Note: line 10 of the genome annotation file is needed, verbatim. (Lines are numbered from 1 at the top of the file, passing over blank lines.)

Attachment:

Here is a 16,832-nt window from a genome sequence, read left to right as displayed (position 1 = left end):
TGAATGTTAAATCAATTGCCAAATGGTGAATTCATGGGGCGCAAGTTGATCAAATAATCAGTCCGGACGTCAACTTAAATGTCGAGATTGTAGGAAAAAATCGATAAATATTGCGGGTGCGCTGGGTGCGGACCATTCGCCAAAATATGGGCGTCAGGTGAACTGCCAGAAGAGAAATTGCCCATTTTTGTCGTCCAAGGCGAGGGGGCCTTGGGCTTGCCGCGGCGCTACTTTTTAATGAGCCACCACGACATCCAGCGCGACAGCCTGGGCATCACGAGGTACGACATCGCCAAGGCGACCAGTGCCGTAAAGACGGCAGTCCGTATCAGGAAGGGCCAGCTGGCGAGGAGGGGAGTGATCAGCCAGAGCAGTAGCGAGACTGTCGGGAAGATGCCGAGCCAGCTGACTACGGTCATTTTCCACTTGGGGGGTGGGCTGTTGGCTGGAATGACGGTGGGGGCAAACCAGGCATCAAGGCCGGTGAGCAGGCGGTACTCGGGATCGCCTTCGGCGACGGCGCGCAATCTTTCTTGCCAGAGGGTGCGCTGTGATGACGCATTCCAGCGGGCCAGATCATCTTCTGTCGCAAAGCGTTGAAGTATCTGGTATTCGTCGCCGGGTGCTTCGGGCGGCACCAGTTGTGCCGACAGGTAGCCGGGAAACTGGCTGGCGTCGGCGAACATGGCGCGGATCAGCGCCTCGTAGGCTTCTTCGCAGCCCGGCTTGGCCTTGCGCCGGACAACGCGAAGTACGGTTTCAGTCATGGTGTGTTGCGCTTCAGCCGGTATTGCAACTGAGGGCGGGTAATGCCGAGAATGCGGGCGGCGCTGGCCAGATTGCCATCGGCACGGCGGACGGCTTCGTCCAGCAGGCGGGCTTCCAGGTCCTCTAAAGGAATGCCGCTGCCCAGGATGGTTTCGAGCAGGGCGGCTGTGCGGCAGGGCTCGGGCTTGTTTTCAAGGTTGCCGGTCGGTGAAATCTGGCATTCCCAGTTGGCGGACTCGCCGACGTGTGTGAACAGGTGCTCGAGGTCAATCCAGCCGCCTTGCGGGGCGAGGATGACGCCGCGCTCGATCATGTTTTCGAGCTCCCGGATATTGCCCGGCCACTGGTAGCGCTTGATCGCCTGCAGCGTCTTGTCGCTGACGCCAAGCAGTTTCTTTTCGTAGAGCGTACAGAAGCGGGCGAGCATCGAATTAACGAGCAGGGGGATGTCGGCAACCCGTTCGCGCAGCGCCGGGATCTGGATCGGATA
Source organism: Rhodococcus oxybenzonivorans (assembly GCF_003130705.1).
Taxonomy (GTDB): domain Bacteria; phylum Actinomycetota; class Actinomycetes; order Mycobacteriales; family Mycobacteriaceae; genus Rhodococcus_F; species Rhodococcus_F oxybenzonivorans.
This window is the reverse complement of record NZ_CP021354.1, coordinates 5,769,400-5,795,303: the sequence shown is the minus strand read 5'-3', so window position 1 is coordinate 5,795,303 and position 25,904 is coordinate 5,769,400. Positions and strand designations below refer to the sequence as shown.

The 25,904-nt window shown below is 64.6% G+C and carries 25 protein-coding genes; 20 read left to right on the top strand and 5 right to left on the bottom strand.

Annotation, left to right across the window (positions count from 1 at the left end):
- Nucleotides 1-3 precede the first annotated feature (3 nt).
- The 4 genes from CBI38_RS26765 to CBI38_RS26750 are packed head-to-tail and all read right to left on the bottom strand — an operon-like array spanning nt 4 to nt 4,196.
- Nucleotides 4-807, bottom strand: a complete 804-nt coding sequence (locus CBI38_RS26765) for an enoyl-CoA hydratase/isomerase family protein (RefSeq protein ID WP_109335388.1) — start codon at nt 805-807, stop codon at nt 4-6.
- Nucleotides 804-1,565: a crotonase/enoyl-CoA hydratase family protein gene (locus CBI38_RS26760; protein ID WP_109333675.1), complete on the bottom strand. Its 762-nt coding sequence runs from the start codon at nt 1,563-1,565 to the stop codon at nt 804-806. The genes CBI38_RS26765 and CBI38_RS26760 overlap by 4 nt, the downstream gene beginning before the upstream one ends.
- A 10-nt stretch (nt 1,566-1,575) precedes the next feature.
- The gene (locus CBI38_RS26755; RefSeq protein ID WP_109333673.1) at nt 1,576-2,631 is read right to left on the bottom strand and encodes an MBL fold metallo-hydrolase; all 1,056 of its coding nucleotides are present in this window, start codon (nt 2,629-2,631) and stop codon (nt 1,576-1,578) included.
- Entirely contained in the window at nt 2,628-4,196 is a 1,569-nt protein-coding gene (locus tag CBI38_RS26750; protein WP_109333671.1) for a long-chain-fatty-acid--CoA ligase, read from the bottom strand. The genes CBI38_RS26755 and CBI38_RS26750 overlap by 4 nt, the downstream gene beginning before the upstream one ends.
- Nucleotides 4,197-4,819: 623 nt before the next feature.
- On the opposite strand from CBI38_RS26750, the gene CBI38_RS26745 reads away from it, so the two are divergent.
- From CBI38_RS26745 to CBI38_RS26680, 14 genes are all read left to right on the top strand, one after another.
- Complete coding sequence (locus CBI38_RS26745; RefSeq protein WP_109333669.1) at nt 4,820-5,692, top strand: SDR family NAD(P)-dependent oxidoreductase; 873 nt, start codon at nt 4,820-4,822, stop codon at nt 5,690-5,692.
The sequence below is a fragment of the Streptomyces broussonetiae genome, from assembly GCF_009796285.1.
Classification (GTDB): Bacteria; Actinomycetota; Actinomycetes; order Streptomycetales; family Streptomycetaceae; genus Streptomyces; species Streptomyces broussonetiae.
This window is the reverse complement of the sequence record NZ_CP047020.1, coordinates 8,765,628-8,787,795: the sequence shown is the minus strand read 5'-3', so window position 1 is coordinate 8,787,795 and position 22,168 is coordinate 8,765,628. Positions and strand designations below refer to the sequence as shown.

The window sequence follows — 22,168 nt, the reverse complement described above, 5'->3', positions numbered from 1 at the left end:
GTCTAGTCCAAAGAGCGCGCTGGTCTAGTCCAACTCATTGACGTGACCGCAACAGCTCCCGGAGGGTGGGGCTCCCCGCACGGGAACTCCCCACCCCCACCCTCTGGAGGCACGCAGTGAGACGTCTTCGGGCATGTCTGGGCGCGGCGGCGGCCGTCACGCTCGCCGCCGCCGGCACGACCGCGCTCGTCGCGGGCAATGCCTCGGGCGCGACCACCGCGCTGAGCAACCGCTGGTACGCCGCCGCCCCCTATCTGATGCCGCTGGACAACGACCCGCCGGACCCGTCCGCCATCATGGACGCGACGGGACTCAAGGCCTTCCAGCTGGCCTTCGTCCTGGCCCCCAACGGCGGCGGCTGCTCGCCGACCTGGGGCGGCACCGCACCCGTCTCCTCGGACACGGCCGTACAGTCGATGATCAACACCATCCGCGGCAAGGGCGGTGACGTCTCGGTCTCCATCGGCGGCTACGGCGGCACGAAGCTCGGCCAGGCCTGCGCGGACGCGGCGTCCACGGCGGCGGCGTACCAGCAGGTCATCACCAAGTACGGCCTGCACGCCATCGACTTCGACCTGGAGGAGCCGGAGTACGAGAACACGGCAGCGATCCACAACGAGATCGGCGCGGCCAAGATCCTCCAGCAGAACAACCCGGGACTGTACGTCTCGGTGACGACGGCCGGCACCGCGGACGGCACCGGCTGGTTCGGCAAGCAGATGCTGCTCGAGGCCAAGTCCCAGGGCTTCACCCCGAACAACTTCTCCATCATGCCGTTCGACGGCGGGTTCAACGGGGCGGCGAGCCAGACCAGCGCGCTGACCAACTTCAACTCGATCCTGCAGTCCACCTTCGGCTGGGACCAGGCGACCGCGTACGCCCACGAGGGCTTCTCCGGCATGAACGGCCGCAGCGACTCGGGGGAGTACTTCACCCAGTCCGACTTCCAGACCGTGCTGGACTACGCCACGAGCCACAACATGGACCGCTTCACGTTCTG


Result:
- Nucleotides 4-807, bottom strand: a complete 804-nt coding sequence (locus CBI38_RS26765) for an enoyl-CoA hydratase/isomerase family protein (RefSeq protein ID WP_109335388.1) — start codon at nt 805-807, stop codon at nt 4-6.